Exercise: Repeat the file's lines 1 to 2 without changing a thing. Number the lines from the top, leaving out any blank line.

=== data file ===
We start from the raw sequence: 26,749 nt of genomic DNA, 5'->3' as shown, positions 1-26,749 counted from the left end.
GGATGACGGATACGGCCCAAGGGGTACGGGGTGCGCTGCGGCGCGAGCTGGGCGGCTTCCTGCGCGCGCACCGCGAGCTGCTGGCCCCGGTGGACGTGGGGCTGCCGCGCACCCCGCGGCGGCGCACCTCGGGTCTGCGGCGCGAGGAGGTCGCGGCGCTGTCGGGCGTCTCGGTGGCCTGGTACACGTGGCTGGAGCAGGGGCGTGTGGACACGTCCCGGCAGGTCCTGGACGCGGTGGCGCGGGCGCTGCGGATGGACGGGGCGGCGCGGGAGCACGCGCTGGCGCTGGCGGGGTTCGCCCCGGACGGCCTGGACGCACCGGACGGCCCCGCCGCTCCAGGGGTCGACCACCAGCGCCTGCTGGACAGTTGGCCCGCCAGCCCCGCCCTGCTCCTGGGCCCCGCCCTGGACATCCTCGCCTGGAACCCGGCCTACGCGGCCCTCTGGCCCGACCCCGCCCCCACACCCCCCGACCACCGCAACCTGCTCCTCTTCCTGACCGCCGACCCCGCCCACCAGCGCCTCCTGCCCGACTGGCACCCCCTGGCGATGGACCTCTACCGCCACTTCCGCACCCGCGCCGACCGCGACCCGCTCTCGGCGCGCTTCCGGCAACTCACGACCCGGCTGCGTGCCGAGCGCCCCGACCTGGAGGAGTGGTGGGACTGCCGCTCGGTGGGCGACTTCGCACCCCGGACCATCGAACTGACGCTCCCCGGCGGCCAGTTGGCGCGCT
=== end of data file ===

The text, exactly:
We start from the raw sequence: 26,749 nt of genomic DNA, 5'->3' as shown, positions 1-26,749 counted from the left end.
GGATGACGGATACGGCCCAAGGGGTACGGGGTGCGCTGCGGCGCGAGCTGGGCGGCTTCCTGCGCGCGCACCGCGAGCTGCTGGCCCCGGTGGACGTGGGGCTGCCGCGCACCCCGCGGCGGCGCACCTCGGGTCTGCGGCGCGAGGAGGTCGCGGCGCTGTCGGGCGTCTCGGTGGCCTGGTACACGTGGCTGGAGCAGGGGCGTGTGGACACGTCCCGGCAGGTCCTGGACGCGGTGGCGCGGGCGCTGCGGATGGACGGGGCGGCGCGGGAGCACGCGCTGGCGCTGGCGGGGTTCGCCCCGGACGGCCTGGACGCACCGGACGGCCCCGCCGCTCCAGGGGTCGACCACCAGCGCCTGCTGGACAGTTGGCCCGCCAGCCCCGCCCTGCTCCTGGGCCCCGCCCTGGACATCCTCGCCTGGAACCCGGCCTACGCGGCCCTCTGGCCCGACCCCGCCCCCACACCCCCCGACCACCGCAACCTGCTCCTCTTCCTGACCGCCGACCCCGCCCACCAGCGCCTCCTGCCCGACTGGCACCCCCTGGCGATGGACCTCTACCGCCACTTCCGCACCCGCGCCGACCGCGACCCGCTCTCGGCGCGCTTCCGGCAACTCACGACCCGGCTGCGTGCCGAGCGCCCCGACCTGGAGGAGTGGTGGGACTGCCGCTCGGTGGGCGACTTCGCACCCCGGACCATCGAACTGACGCTCCCCGGCGGCCAGTTGGCGCGCT